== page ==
The letter in question was written by King in 1986 to oppose Sessions’ nomination to the U.S. But I’ll stand up to Dr. Alabama senator Jeff Sessions was confirmed as attorney general on Wednesday, but Sen. District Court for the Southern District of Alabama at the time. McConnell even unintentionally coined a feminist slogan by saying, “She was warned. On Tuesday night, Warren attempted to read a damning letter about the nominee written three decades ago by the late Coretta Scott King. She was given an explanation. “Mr. King’s dead widow”) and went on to question why four of Warren’s male colleagues—Tom Udall, Jeff Merkley, Sherrod Brown, and Bernie Sanders—were permitted to read from the same letter without facing the same censorship. On being forbidden to read the letter on the Senate floor, Warren had this to say:

You notice the Republicans are not saying, “Hey, those aren’t the facts,” or “something has changed,” or “he did all these other things
afterward.” No, what they’re saying is, “You don’t get to talk about that.”

You notice the Republicans are not saying, “Hey, those aren’t the facts,” or “something has changed,” or “he did all these other things
afterward.” No, what they’re saying is, “You don’t get to talk about that.”

The Senate voted 52 to 47 on Wednesday to confirm Sessions as attorney general. Elizabeth Warren, for one, didn’t make it easy for him. Noah started the segment by mocking McConnell’s spinelessness in opposing the president (“You said I couldn’t stand up to Donald Trump, and I couldn’t. But Warren was interrupted by Senate Majority Leader Mitch McConnell, who used an obscure rule that prohibits senators from impugning their colleagues to formally silence Warren. Nevertheless, she persisted.”
Warren wasn’t done persisting, though. Sessions has used the awesome power of his office to chill the free exercise of the vote by black citizens in the district he now seeks to serve as a federal judge,” wrote King, accusing Sessions of obstructing the rights of black voters and of “punishing” civil rights activists by using selective prosecution. She finished reading King’s letter on Facebook Live and followed up again on Wednesday, just ahead of the vote to confirm Sesssions, by making a surprise appearance on The Daily Show to discuss the controversy with host Trevor Noah.

At Last, You Can Live in the House Made Famous by the Heartbreaking Documentary Grey Gardens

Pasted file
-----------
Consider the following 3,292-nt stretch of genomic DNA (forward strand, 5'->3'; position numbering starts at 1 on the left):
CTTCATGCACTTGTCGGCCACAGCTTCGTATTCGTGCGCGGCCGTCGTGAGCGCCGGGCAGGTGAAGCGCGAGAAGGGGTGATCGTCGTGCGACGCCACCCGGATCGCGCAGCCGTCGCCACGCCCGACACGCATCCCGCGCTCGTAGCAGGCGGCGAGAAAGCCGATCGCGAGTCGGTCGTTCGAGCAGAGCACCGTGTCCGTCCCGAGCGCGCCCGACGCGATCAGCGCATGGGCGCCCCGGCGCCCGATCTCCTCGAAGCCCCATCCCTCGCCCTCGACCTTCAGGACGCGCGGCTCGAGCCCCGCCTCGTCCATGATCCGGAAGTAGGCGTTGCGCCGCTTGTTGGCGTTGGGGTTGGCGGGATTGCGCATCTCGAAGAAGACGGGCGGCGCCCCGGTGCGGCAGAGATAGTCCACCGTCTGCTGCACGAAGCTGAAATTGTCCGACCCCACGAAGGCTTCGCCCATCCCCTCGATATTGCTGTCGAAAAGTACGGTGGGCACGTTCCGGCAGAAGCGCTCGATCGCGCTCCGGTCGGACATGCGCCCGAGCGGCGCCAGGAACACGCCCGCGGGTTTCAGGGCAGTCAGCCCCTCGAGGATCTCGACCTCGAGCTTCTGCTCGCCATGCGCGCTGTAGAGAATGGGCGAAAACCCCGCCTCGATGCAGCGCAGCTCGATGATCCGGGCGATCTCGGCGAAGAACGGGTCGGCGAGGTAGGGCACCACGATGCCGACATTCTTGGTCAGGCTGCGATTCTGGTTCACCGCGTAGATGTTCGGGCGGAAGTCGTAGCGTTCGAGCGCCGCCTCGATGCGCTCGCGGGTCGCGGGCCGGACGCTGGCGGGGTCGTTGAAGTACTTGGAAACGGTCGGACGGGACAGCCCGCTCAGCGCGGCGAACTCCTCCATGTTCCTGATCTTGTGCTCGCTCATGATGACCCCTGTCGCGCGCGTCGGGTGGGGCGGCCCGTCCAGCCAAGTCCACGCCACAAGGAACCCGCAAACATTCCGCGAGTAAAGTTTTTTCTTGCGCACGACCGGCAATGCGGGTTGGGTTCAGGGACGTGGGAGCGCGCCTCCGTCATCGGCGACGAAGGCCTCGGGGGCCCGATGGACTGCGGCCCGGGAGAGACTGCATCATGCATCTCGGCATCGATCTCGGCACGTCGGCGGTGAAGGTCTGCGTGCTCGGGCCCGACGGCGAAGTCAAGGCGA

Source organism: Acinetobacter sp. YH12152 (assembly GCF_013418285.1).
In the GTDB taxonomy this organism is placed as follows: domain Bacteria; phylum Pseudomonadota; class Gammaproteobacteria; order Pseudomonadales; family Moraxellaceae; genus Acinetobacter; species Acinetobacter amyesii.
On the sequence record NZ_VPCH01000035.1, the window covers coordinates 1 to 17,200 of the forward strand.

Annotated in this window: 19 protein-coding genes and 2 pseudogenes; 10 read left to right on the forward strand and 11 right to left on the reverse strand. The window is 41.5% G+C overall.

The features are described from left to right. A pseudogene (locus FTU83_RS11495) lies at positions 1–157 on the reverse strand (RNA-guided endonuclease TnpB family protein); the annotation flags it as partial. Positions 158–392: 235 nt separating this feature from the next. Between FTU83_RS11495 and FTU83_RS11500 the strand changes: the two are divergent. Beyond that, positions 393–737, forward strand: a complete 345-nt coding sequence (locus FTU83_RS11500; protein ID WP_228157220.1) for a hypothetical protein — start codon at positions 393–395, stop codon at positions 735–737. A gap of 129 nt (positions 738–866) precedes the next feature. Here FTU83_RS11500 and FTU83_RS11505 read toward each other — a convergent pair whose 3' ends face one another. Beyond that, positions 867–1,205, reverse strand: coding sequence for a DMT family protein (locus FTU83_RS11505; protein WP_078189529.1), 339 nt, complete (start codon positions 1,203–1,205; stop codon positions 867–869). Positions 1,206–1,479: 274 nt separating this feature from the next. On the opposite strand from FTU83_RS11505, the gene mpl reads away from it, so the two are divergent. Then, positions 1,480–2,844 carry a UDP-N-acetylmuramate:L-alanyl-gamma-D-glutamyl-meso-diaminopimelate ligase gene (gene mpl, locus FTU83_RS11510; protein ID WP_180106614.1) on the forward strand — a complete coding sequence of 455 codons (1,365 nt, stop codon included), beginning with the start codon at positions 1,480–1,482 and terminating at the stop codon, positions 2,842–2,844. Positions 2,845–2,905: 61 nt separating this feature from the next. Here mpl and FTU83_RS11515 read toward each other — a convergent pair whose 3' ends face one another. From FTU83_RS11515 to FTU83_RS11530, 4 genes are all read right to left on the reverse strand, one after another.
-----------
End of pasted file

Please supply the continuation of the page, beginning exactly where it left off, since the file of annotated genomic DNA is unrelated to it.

It’s a little weird to think about someone with $20 million to drop on a summer house being attracted by its association with a movie that is, among other things, an empathetic and occasionally troubling portrait of mental illness and the way wealthy families abandon or bury their unpleasant secrets. Now, for a mere $20 million, you, too, can live the life of Big and Little Edie Bouvier Beale, as their former East Hamptons home is on the market for the first time in 40 years. Sadly, the house is no longer the picturesque death trap depicted in David and Albert Maysles’ film, having been purchased shortly after Big Edie’s death by Washington Post editor Ben Bradlee and his wife, Sally Quinn, who according to Newsday “spent the month of August at the home most years until Bradlee died in 2014.” But on the plus side, property values are way up, thanks to the Maysles’ documentary, the musical and the HBO movie based on it, the high-fashion collections it inspired, and the Rufus Wainwright song about it, to name just its most prominent pop-cultural descendants. In the classic documentary Grey Gardens, two once-wealthy women live in squalor among the decaying ruins of their family’s ancestral home. But hey, it’s got great bones.

Fifty Shades Darker Reveals Christian Grey’s Shadiest Secret Yet: He’s a Chronicles of Riddick Fan

Riddick isn’t the only poster up to grace those walls—one for the UFC is also prominently displayed—but boy oh boy was it the one that caught audiences’ attention:
It’s hard to imagine Christian Grey, who spends his days doing Important Business Things and his nights tying up women for his sexual gratification, being a fan of the inarguably dorky Vin Diesel sci-fi franchise that spans three movies, a straight-to-DVD sequel, video games, novelizations, and more. Blessedly, Fox 5 reporter Kevin McCarthy had both the foresight and keen journalistic instincts to ask Jamie Dornan about his character’s Riddick poster in an interview for the film, and it turns out Dornan personally approved the decision:

“There was sort of a limited discussion with the art department about what would be up there and they ran some stuff by me and some stuff I just thought would be kind of funny to get up there. It’s also a film that was made by Universal and the timing was right so that sort of played into it a little bit as well.”

Christian is 27 in Fifty Shades Darker, which means he would have been around ten years old when the first installment, Pitch Black, was released, and that his teenage years would perfectly align with peak Riddick. Afterwards, they lounge on Christian’s bed, talking about his difficult past, or his relationship with his mom, or something—I really don’t remember, because at the screening I attended, the entire conversation was drowned out by peals of laughter. Midway through Fifty Shades Darker, heroine Anastasia Steele (Dakota Johnson) and her brooding beaux Christian Grey (Jamie Dornan) slip away from an elaborate masquerade ball at Christian’s home to faire la bête à deux dos in his childhood bedroom. And so, let it be known by all that Christian Grey—gazillionaire, sexual sadist, helicopter pilot, and the man singlehandedly keeping gray tie manufacturers in business—is also, canonically, a huge nerd. You see, as Christian and Ana bask in the afterglow of some of their “kinky fuckery,” looming over Christian’s shoulder you can clearly make out what is surely the greatest prop in the entire movie: a framed Chroncles of Riddick poster, hanging right there for the world to see, on Christian’s wall.